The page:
2013 – I was almost 4 months pregnant, so myself and The Husband decided to stay put in Thailand. We had my brother and another good friend from China come and stay. We tried to create as traditional a Christmas as possible. We all had stockings to open in the morning, took a Christmas swim in our swimming pool (a tad warmer that the sea), drank Bucks fizz, then headed for a buffet lunch at one of the posh hotels in the city. Bloated (l blamed my bulge on the growing baby, not the mountains of Christmas pudding), we played games into the evening, when we all passed out on the sofa watching a film. It was perfect.

Fast forward to 2014. We are taking The Boy back to the UK for two weeks, to experience the Christmas I had when growing up. We have, however, already introduced him to the joys of decorating a tree, thinking he would love the twinkling lights and sparkly baubles. In truth, he prefers the plug socket underneath.

This decoration was promptly thrown up on.

This decoration was promptly thrown up on.

Not happy about the antlers. Or the selfie.

Not happy about the antlers. Or the selfie.

This is taking up valuable crawling space.

This is taking up valuable crawling space.

What do you expect me to do with this?

What do you expect me to do with this?

Okay, l got this.

Okay, l got this.

Rocking around the tree. Dad style.

Rocking around the tree. Dad style.

After the baby had gone to bed.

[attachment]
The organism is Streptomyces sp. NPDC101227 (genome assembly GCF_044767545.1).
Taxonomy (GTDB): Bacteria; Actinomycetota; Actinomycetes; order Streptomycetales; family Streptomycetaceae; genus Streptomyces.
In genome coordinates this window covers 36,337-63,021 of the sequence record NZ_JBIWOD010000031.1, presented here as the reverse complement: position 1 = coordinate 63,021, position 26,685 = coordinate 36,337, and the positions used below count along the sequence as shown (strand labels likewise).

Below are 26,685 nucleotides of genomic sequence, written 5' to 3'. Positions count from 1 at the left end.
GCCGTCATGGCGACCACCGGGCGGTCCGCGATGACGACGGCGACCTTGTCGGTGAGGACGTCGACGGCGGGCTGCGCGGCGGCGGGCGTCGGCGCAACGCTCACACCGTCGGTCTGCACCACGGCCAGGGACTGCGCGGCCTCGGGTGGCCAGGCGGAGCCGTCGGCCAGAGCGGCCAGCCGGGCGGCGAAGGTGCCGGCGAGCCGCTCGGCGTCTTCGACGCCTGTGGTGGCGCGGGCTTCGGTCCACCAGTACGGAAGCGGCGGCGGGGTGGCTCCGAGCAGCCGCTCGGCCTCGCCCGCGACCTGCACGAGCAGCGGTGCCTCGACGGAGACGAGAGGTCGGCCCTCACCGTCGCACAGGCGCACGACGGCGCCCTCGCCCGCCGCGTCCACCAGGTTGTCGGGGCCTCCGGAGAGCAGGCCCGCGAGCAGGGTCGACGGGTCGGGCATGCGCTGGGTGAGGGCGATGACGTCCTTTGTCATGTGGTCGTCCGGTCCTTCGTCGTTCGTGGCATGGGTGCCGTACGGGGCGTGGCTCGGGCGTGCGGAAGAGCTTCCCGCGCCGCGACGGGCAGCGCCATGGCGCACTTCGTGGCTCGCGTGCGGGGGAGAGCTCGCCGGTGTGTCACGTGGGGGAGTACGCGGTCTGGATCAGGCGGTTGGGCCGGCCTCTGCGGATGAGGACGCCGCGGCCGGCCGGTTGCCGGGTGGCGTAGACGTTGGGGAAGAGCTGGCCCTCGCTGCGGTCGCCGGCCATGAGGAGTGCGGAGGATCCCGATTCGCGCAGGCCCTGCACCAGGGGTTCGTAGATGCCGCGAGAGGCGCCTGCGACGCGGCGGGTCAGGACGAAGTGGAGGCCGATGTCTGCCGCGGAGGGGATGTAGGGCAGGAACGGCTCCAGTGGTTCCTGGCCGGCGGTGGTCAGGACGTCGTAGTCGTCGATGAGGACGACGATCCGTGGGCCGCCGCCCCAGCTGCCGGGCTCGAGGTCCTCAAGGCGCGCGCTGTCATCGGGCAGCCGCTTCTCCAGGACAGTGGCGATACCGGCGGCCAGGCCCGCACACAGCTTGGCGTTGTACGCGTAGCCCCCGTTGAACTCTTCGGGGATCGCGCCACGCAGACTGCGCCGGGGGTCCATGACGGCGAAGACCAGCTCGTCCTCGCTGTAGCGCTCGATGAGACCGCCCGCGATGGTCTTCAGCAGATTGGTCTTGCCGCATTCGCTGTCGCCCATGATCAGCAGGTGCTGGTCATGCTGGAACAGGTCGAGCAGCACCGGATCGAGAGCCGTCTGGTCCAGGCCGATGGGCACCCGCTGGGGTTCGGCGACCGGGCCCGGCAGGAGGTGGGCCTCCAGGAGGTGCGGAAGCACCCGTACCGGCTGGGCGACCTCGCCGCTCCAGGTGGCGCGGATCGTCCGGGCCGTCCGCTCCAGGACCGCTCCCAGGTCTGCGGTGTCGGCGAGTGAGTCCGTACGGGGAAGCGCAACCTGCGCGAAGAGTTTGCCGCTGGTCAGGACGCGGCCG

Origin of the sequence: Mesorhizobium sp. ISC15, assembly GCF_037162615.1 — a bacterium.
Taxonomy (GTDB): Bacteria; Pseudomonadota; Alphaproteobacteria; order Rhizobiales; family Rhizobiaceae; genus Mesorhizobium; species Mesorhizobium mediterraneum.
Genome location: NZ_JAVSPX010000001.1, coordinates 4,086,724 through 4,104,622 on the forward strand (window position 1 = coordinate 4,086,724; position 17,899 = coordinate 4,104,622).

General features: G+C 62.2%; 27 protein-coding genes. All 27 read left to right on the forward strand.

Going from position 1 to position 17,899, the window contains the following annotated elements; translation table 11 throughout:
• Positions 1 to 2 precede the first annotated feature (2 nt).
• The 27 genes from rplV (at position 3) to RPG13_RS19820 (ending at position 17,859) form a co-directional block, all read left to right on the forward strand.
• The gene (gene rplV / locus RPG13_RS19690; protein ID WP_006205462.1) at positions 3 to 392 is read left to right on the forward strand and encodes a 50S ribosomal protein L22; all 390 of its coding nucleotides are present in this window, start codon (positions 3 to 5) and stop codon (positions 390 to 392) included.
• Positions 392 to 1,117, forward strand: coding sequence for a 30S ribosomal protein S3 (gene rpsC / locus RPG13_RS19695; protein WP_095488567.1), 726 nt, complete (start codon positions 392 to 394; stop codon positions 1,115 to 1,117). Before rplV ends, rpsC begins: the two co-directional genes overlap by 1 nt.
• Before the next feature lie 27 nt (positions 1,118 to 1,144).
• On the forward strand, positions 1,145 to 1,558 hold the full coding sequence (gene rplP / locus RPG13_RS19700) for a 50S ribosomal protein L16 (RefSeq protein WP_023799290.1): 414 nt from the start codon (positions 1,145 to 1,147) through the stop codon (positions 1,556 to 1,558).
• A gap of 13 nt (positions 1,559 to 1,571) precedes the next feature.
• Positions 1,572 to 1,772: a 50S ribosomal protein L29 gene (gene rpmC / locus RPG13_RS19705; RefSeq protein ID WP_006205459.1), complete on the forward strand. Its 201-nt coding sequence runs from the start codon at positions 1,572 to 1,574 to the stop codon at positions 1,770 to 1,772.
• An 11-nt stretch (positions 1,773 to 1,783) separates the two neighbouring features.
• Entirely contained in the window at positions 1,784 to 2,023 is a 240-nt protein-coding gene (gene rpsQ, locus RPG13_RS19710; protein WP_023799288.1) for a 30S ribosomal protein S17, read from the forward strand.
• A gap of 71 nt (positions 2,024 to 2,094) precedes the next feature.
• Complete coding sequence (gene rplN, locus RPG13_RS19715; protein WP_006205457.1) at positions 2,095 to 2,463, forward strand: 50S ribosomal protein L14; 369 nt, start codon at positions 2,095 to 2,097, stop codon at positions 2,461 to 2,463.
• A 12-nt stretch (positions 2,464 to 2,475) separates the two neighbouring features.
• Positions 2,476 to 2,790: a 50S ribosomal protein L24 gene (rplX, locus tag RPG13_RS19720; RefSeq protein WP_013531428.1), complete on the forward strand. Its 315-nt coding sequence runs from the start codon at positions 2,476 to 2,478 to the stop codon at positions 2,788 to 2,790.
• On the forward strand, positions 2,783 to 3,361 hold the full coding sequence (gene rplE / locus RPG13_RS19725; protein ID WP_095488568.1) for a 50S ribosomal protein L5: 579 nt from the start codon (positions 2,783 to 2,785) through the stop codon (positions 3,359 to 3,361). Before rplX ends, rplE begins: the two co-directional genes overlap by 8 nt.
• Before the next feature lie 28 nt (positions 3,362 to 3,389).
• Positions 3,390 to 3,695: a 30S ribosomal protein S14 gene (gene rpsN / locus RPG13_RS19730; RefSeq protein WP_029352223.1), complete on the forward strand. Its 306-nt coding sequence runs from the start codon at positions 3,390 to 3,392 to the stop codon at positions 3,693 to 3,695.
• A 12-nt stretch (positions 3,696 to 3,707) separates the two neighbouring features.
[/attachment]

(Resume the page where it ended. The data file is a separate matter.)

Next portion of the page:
After the baby had gone to bed.

Advent Calendars tomorrow, yippee! Happy Advent one and all.

 

My Hero

In the first 20 days of December l will be running a total of 100 kilometres in honour of my hero: my Granny.

She would have turned 100 on the 20th December, but sadly passed away in May. She never met her three great grandsons (including The Boy) who were born in March and May respectively. She did, however, live to see me married and settled and of that l am so grateful.

At her funeral, I did my best to put into words why she was my hero, but emotion and jet lag made me stumble, my words unclear. So now, in a blog she will never read, I hope to do her justice.

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 Granny had several sayings, most of which have stuck with me throughout my childhood and into adult life. She was fond of saying, “Life has its ups and downs, but without the downs, you will never appreciate the ups”. She went through more than most in her life, but was unfailingly positive in every circumstance, looking at every day as a thing to enjoy and appreciate. She gave me advice on many things: not to marry until l was in my thirties, to use moisturiser twice every day, to push every door until one opened, to follow my dreams. I have followed most of this advice and am happily married, have good skin, and have had a fulfilling life full of adventure.